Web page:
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Key aspects for the implementation of lung cancer screening program


Michael A. Pritchett, DO, MPH

Michael A. Pritchett, DO, MPH

For doctors who see patients at increased risk of developing lung cancer, a new guide for the implementation of lung cancer screening programs have been developed by the expert group from the American Lung Association and the American Thoracic Society (ATS).1 This pragmatic leadership, experts from various US institutions provide tools for how to develop, implement and cancer screening programs lungs.

"The problem is that 75% of lung cancer cases are not at a stage III or stage IV, where we can not do the surgery, and if [patients] There are some rare molecular mutations, and they usually die from lung cancer, "said Michael A. Pritchett, DO, MPH, from the Carolinas to FirstHealth and Pinehurst Medical Clinic in Pinehurst, North Carolina in an interview with & # 39; w MD Magazine®.

"A few years ago, Screening Trial National Lung found that we can [reduce] mortality [by 20%] making screening with low-dose CT, "said Dr. Pritchett. "All the major public agreed that it is useful and can really create what is called a shear stage. We want to move that turn these figures, so that at least 75% of patients are at stage I or stage II [and] we can do the surgery or radiotherapy alone. "

The document was based on information from a survey designed to solve real-world approaches to common problems in the screening of lung cancer and the implementation of programs, for which the indicative or consensus statements may not exist.

selection criteria

Annual lung cancer screening for people at risk of developing lung cancer is recommended by leading health organizations, including CMS and the US Task Force preventive services. According to Dr. Pritchett, patients should be 55 to 77 years, with a history of 30 pack-years of smoking. In addition, they should be asymptomatic and have had CT scans in the past year.

"When we started this, we were getting each sent for screening of lung cancer. [But] if they do not meet the criteria, CMS will not pay for it. primary care physicians should examine the criteria to know, where patients can be scanned, and know that we can take care of it [if they find something], "Said Dr. Pritchett.

The main domains of lung cancer screening programs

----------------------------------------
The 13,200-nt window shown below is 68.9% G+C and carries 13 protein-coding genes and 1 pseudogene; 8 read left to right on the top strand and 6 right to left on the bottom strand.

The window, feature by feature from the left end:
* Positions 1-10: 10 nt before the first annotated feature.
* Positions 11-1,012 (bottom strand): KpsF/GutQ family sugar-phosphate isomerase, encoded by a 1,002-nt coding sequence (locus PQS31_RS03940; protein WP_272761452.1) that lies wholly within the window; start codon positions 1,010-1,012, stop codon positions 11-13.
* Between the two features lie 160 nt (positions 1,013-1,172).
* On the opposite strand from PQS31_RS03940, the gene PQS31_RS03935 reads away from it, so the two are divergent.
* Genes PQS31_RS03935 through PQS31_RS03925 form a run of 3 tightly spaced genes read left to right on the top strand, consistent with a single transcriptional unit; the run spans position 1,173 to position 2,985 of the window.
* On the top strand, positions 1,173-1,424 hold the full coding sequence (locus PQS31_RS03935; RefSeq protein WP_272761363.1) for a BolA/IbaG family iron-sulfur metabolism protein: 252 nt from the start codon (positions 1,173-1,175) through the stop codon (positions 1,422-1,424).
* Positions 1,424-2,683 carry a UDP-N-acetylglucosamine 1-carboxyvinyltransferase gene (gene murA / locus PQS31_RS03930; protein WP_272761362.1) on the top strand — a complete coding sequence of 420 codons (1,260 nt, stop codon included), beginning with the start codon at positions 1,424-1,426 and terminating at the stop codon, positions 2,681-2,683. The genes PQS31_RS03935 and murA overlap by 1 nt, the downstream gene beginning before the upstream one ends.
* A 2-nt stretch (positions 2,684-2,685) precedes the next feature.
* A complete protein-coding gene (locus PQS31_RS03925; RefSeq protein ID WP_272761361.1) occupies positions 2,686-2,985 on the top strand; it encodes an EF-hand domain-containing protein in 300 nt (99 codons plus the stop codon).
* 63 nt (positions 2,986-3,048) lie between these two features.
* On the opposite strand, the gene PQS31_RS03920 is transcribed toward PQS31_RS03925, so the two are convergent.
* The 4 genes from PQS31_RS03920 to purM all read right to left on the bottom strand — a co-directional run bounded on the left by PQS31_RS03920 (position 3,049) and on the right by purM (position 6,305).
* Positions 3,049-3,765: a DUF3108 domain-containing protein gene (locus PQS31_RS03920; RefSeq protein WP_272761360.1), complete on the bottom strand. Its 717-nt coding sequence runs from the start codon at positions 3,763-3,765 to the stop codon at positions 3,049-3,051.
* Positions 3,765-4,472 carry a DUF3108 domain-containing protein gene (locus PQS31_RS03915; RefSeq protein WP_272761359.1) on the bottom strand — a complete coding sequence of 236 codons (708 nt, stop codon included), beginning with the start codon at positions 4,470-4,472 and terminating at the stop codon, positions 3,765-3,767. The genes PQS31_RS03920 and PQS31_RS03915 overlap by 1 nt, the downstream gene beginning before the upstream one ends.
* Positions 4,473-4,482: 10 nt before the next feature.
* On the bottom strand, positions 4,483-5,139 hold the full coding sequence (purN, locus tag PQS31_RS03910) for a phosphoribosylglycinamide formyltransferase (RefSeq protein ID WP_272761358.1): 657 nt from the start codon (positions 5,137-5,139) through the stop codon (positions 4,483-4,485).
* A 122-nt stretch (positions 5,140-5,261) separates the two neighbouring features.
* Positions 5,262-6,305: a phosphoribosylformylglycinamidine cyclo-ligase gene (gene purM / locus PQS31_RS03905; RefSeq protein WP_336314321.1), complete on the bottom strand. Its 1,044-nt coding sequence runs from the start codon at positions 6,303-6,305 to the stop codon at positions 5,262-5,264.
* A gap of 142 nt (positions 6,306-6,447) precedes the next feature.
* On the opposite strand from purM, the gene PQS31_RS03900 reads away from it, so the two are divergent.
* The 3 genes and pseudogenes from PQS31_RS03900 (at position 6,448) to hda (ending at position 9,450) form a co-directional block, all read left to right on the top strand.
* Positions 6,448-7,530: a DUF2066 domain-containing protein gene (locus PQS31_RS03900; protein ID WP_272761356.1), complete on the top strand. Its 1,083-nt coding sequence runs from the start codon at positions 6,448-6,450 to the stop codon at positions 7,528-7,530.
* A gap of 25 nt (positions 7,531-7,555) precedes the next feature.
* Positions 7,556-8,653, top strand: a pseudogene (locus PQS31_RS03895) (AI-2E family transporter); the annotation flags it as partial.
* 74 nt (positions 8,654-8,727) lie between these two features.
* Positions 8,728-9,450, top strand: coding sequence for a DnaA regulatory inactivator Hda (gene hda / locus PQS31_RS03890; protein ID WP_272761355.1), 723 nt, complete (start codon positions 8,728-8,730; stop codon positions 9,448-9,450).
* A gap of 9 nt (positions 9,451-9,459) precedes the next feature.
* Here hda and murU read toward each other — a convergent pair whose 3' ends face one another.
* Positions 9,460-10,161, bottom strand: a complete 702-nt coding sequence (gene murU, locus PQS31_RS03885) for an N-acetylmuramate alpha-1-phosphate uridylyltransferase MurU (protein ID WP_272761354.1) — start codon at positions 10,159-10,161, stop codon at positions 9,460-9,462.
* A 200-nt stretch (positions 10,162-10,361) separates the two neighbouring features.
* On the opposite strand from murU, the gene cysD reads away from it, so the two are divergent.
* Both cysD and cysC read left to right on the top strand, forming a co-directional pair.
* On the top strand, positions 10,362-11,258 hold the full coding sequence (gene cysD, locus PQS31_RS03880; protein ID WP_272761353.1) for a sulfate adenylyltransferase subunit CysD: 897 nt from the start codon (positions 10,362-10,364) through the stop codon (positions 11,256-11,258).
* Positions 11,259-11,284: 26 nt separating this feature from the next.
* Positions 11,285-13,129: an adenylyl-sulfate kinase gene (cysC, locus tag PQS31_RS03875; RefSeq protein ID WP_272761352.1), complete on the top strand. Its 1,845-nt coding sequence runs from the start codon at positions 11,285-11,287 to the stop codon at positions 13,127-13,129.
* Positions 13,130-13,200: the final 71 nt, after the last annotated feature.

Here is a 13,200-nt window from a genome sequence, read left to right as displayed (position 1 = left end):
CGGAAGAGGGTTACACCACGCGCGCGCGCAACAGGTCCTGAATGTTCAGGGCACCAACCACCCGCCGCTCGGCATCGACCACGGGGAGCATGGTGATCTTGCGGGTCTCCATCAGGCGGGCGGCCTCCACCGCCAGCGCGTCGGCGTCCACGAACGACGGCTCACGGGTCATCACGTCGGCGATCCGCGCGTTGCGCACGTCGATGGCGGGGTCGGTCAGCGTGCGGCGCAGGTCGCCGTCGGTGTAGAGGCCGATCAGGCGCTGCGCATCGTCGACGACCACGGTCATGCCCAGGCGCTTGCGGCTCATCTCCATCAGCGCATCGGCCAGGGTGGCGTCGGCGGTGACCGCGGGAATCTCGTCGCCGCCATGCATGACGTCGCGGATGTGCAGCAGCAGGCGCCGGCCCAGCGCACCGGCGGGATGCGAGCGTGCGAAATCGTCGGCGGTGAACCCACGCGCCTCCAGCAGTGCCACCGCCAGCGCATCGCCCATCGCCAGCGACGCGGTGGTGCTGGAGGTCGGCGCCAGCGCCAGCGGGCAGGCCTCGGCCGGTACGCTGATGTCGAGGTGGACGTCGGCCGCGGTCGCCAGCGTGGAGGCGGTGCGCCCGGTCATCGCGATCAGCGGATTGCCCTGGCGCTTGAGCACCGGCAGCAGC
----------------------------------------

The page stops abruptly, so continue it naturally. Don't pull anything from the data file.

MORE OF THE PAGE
Political statement from the American College of Chest Physicians and the SD addressed, which screened the performance of CT, reporting, bundles of light control, smoking cessation, the patient and the education provider, as well as the collection of data to ensure that the benefits of screening legkihov cancer outweigh the potential harm as it is implemented.

lung cancer screening program to collect data on the risk of lung cancer for all subjects ,. The program should confirm the existing policy in respect of persons who are offered screening, with the requirement that ≥90% of all surveyed sub & # 39 objects consistent with this policy.

Low-dose CT screening for lung cancer should be based on the American College of Radiology and the Society of Thoracic Radiology specifications, as well as programs to collect data to ensure that the average dose to meet these guidelines.

Structured reporting system is recommended, and lung cancer screening program should collect data related to performance. The program must prove that at least 90% of reports CT screen following the reporting system.

As for the control algorithms nodule lung program you should include the following:

  • Clinicians who have experience in the management of lung nodules and treatment of lung cancer
  • The process-node performance and tracking control
  • Approach the relationship between patient and provider order
  • Data collection on the use and the results of the surveillance and diagnostic imaging and biopsy to control

Lung cancer screening programs should be integrated with the program of smoking cessation, and data should be collected in respect of the measures proposed by active smokers.

Clinicians need to be educated, to discuss the risks and benefits of screening with patients. Lung cancer screening programs should be listed educational strategies used for training providers and to demonstrate the existence of a standardized educational material.

The program is easy to collect data necessary cancer screening related to each component, test results and diagnoses of cancer, and these data should be submitted annually to the supervisory authority. The program should respond to the challenges of this controlling body to maintain accreditation.

"The key is to know the parameters of removal, and for each patient, which corresponds to this parameter, I want them to be sent for CT lung cancer screening, and then we can take care of the rest," said Dr. Pritchett. "We understand that primary care physicians are overloaded, and so we ask for one more thing. But this is another thing that can save someone's life. "


1. Thomson CC, Mack A, Borondy-A Kitts, et al. American Thoracic Society and the American Lung Association. Guide to Implementing Screening for lung cancer, Accessed October 31, 2018.

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